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Bahrain: Regional turmoil following killings and arrests by Saudi regime
The dramatic developments in the past few days in Eastern Province of Saudi Arabia have reverberated in all corners of Bahrain. The cold-blooded murder, by Saudi police, of two demonstrators on 8th July was a brutal crime by a regime intent on pursuing its evil goals at any cost. The martyrs were protesting against the arrest, earlier that night of a prominent religious scholar who had been outspoken in its criticism of the Al Saud policies and repression. Sheikh Nimr Al Nimr had predicted that he would either be killed or arrested. Shortly after leaving the mosque at Al Awwamiya Town in the Eastern Province of Arabia, he was stopped and shot in the thigh before his arrest. The amount of blood on the ground indicates that his wounds are severe. His condition or whereabouts are unknown. Like the Al Khalifa, Al Saud are also known for their policy of revenge from anyone who dares challenge their authority or question their crimes. Demonstrations have continued in the province i n subsequent days and the situation is expected to get worse. Sheikh Al Nimr is known for his strong support of the Bahraini people and revolution and has vowed to stand by the oppressed at any cost.
Meanwhile more casualties have been reported in recent days as the regime’s security forces continued their assault on Bahraini people. Shotguns, supplied by UK to the ruling family, have been used at a wider scale in recent weeks after the Alkhalifa had been given green light from Washington and London to escalate violence against native Bahrainis. Among the latest victims is 15 years old Ahmad Al Sarou, who sustained serious shotgun wounds to various parts of his body, possibly including his head. Despite his horrific wounds he was arrested by the Alkhalifa torturers and his condition or whereabouts are unknown.
Nabil Rajab’s son, Adam, has confirmed that his father had been transferred to the Jaw Prison, notorious for being one of the worst torture centres run by John Timoney and John Yates. Mr Rajab had been treated with cruelty as punishment for criticising Hamad Al Khalifa, the worst Arab dictator still in power and supported by US and UK governments. Nabil is now held in a small cell shared with another foreign prisoner incarcerated for pity crimes. On 11th July, Amnesty International called for Mr Rajab’s immediate release. Ann Harrison of Amnesty said: ‘Like many others in Bahrain, Nabeel Rajab is a prisoner of conscience, jailed solely for peacefully exercising his right to freedom of expression’. The statement said: The Bahraini authorities should immediately release Nabeel Rajab, said Amnesty International today, after the prominent human rights activist was sentenced to three months in prison on Monday following his conviction for libel relating to comments made on Twitter. Reporters Without Borders and other human rights bodies have called for Nabil’s immediate release. They all consider him a “Prisoner of Conscience”.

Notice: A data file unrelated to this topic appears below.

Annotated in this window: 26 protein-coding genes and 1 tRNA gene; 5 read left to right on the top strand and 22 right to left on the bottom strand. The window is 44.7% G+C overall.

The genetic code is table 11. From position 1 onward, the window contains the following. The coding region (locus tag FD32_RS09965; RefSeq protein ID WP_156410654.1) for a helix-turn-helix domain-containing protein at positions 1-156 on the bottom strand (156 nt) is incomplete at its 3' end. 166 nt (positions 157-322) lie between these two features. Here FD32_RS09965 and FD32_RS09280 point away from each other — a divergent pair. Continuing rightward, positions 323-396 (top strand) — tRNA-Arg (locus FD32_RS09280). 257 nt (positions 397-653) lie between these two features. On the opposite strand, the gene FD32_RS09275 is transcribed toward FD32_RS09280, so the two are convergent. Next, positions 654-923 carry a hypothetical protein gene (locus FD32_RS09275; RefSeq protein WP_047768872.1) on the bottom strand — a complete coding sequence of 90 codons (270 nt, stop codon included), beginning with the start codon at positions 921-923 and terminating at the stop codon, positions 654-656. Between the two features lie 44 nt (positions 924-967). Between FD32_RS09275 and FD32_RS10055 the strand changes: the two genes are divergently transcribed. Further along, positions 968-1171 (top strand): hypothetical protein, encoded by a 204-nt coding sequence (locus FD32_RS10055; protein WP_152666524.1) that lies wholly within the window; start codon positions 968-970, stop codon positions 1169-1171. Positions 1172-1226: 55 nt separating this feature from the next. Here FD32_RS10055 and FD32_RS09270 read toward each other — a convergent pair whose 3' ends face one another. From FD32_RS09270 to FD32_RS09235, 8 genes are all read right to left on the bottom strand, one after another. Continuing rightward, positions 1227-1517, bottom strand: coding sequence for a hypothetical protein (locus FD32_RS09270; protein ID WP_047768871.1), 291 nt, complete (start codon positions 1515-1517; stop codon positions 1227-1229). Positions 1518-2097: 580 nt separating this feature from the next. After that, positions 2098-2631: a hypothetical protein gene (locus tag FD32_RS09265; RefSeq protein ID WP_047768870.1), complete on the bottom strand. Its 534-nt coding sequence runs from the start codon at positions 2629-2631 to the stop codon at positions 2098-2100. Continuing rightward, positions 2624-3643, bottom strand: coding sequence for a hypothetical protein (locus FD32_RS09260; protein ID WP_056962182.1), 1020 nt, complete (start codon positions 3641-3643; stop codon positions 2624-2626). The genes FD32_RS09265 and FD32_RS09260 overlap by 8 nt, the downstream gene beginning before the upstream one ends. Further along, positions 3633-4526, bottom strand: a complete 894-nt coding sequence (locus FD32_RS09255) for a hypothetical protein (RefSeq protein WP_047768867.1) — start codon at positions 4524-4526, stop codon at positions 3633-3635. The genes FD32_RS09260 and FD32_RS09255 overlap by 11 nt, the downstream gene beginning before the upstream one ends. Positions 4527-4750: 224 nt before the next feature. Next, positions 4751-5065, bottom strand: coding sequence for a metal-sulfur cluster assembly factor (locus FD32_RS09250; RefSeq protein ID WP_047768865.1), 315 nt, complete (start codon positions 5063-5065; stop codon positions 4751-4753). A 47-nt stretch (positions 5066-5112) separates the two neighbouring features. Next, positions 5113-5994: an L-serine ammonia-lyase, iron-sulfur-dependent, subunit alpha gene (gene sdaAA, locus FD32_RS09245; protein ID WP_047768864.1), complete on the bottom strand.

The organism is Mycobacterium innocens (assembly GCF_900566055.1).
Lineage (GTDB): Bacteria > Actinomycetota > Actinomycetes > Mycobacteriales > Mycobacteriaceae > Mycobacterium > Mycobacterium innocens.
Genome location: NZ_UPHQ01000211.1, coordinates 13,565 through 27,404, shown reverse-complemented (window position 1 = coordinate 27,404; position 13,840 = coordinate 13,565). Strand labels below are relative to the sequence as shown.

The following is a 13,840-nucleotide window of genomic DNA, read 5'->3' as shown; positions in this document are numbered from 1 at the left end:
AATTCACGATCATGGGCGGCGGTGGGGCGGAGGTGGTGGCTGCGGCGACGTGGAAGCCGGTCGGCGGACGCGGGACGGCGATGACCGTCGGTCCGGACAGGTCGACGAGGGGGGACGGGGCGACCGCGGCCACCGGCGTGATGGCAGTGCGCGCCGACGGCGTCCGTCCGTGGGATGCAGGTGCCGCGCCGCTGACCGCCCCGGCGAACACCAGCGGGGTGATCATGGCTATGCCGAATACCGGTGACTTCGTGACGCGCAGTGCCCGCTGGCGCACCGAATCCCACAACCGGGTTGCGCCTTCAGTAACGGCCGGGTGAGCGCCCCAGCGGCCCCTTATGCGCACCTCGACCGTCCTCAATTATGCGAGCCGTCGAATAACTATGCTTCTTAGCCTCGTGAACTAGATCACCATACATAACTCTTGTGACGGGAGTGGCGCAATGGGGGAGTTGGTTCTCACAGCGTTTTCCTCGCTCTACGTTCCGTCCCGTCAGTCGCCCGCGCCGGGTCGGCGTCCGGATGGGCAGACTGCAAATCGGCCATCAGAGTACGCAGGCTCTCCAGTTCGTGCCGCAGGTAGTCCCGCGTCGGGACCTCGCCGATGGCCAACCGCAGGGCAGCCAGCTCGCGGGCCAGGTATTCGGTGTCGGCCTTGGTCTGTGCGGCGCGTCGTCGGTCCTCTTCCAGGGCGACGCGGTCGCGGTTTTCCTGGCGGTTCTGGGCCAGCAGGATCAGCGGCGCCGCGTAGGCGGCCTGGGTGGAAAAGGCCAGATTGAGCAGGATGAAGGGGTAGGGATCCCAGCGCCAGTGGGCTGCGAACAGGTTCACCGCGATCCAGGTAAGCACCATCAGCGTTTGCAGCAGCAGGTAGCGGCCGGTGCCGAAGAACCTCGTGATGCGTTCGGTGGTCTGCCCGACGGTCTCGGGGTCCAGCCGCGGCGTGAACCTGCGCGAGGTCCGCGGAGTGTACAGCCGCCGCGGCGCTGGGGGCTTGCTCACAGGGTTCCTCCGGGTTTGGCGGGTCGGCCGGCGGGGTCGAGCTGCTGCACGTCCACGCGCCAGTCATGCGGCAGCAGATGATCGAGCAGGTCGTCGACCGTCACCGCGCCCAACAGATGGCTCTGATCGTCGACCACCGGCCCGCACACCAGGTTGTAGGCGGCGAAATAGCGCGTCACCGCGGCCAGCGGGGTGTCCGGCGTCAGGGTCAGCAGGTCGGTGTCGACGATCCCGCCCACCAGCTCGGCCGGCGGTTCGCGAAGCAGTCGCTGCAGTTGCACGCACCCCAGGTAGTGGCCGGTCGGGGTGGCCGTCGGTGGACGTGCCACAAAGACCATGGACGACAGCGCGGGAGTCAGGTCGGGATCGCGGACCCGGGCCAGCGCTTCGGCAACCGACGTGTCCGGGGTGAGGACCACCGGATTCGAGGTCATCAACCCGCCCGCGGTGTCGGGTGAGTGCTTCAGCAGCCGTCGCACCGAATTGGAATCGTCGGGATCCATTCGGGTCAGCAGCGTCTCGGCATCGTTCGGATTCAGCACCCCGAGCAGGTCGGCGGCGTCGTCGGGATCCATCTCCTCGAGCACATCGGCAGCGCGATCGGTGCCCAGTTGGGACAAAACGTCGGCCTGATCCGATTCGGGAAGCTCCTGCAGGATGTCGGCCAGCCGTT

On another level, the Alkhalifa clan issued an order to ban Islamic Action Society and warned of more draconian measures against other registered political societies. Senior members of the Society have rejected the decision describing it as “politicised” and “slanderous”. Its Secretary General, Sheikh Mohammad Ali Al Mahfoodh, and other senior members have languished behind bars for more than a year for refusing to give up their demands for reforms. Other societies are now threatened with closure if they did not tow the line of the dictator. Two weeks ago the Secretary General of Al Wefaq Society was targeted for killing during a demonstration. He was shot with a rubber bullet at close range but he was not seriously injured. The young person protecting him, Ali Mawali sustained serious injuries in his defence and is now under sedation in a serious condition.
In anticipation of banning today’s protests called for by the political societies Amnesty International had urged the Alkhalifa “to exercise peacefully their right to freedom of expression, association and assembly. It said “During the review of Bahrain at the 13th session of the Universal Periodic Review Working Group before the Human Rights Council in Geneva last May, Bahrain received 25 recommendations to amend national legislation, including to amend Law 32 of 2006 on associations and gatherings and bring it in line with international standards. Several states put forward recommendations calling on the Bahraini government to allow the exercise of freedom of expression, association and assembly”
Bahrain Freedom Movement
13th July 2012